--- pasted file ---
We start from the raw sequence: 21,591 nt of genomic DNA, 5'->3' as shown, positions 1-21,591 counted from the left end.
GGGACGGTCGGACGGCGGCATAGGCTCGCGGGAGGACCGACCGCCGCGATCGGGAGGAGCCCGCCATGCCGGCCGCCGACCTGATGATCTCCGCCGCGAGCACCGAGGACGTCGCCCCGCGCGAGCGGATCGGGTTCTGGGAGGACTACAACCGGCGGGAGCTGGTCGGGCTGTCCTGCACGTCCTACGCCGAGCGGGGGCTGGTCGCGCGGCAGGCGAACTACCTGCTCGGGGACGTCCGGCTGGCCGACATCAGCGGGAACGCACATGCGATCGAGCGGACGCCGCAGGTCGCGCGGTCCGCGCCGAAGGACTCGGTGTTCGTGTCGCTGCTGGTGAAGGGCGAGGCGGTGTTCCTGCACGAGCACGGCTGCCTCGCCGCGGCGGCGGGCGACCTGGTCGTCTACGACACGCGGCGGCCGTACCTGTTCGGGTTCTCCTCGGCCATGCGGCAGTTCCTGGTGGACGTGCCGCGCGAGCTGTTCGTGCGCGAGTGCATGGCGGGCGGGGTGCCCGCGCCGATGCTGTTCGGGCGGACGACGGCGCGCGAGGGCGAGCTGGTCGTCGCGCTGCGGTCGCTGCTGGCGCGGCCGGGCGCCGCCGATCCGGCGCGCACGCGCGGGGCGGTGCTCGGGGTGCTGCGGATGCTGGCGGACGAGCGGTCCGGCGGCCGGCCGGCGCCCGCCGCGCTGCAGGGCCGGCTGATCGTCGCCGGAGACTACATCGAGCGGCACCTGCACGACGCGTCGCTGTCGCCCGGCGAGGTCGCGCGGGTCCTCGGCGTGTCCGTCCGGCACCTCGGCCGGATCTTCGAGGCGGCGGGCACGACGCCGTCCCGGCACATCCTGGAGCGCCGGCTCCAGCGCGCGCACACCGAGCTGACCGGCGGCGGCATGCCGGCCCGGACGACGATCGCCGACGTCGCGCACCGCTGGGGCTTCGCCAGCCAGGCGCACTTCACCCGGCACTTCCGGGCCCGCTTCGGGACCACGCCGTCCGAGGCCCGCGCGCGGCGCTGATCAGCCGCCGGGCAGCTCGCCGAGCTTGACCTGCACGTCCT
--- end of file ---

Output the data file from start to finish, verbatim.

We start from the raw sequence: 21,591 nt of genomic DNA, 5'->3' as shown, positions 1-21,591 counted from the left end.
GGGACGGTCGGACGGCGGCATAGGCTCGCGGGAGGACCGACCGCCGCGATCGGGAGGAGCCCGCCATGCCGGCCGCCGACCTGATGATCTCCGCCGCGAGCACCGAGGACGTCGCCCCGCGCGAGCGGATCGGGTTCTGGGAGGACTACAACCGGCGGGAGCTGGTCGGGCTGTCCTGCACGTCCTACGCCGAGCGGGGGCTGGTCGCGCGGCAGGCGAACTACCTGCTCGGGGACGTCCGGCTGGCCGACATCAGCGGGAACGCACATGCGATCGAGCGGACGCCGCAGGTCGCGCGGTCCGCGCCGAAGGACTCGGTGTTCGTGTCGCTGCTGGTGAAGGGCGAGGCGGTGTTCCTGCACGAGCACGGCTGCCTCGCCGCGGCGGCGGGCGACCTGGTCGTCTACGACACGCGGCGGCCGTACCTGTTCGGGTTCTCCTCGGCCATGCGGCAGTTCCTGGTGGACGTGCCGCGCGAGCTGTTCGTGCGCGAGTGCATGGCGGGCGGGGTGCCCGCGCCGATGCTGTTCGGGCGGACGACGGCGCGCGAGGGCGAGCTGGTCGTCGCGCTGCGGTCGCTGCTGGCGCGGCCGGGCGCCGCCGATCCGGCGCGCACGCGCGGGGCGGTGCTCGGGGTGCTGCGGATGCTGGCGGACGAGCGGTCCGGCGGCCGGCCGGCGCCCGCCGCGCTGCAGGGCCGGCTGATCGTCGCCGGAGACTACATCGAGCGGCACCTGCACGACGCGTCGCTGTCGCCCGGCGAGGTCGCGCGGGTCCTCGGCGTGTCCGTCCGGCACCTCGGCCGGATCTTCGAGGCGGCGGGCACGACGCCGTCCCGGCACATCCTGGAGCGCCGGCTCCAGCGCGCGCACACCGAGCTGACCGGCGGCGGCATGCCGGCCCGGACGACGATCGCCGACGTCGCGCACCGCTGGGGCTTCGCCAGCCAGGCGCACTTCACCCGGCACTTCCGGGCCCGCTTCGGGACCACGCCGTCCGAGGCCCGCGCGCGGCGCTGATCAGCCGCCGGGCAGCTCGCCGAGCTTGACCTGCACGTCCT